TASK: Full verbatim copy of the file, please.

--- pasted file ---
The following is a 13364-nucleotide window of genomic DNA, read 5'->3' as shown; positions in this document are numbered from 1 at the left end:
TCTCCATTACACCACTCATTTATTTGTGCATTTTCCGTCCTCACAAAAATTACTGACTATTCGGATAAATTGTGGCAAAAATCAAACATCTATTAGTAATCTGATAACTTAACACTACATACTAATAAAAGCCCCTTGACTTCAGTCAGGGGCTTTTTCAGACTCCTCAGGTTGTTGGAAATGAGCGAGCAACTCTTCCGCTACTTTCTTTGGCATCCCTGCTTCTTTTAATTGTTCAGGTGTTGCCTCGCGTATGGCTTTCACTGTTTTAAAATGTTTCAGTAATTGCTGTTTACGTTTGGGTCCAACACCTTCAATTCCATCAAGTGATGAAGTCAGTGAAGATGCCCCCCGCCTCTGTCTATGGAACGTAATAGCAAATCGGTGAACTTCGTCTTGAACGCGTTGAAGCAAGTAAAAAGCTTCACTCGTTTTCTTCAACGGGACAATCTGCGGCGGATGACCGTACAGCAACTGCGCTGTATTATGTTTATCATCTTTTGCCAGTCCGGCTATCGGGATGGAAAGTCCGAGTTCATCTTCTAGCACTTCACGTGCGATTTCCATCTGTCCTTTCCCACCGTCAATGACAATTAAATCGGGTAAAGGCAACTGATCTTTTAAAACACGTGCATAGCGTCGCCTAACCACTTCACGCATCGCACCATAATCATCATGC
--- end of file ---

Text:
The following is a 13364-nucleotide window of genomic DNA, read 5'->3' as shown; positions in this document are numbered from 1 at the left end:
TCTCCATTACACCACTCATTTATTTGTGCATTTTCCGTCCTCACAAAAATTACTGACTATTCGGATAAATTGTGGCAAAAATCAAACATCTATTAGTAATCTGATAACTTAACACTACATACTAATAAAAGCCCCTTGACTTCAGTCAGGGGCTTTTTCAGACTCCTCAGGTTGTTGGAAATGAGCGAGCAACTCTTCCGCTACTTTCTTTGGCATCCCTGCTTCTTTTAATTGTTCAGGTGTTGCCTCGCGTATGGCTTTCACTGTTTTAAAATGTTTCAGTAATTGCTGTTTACGTTTGGGTCCAACACCTTCAATTCCATCAAGTGATGAAGTCAGTGAAGATGCCCCCCGCCTCTGTCTATGGAACGTAATAGCAAATCGGTGAACTTCGTCTTGAACGCGTTGAAGCAAGTAAAAAGCTTCACTCGTTTTCTTCAACGGGACAATCTGCGGCGGATGACCGTACAGCAACTGCGCTGTATTATGTTTATCATCTTTTGCCAGTCCGGCTATCGGGATGGAAAGTCCGAGTTCATCTTCTAGCACTTCACGTGCGATTTCCATCTGTCCTTTCCCACCGTCAATGACAATTAAATCGGGTAAAGGCAACTGATCTTTTAAAACACGTGCATAGCGTCGCCTAACCACTTCACGCATCGCACCATAATCATCATGC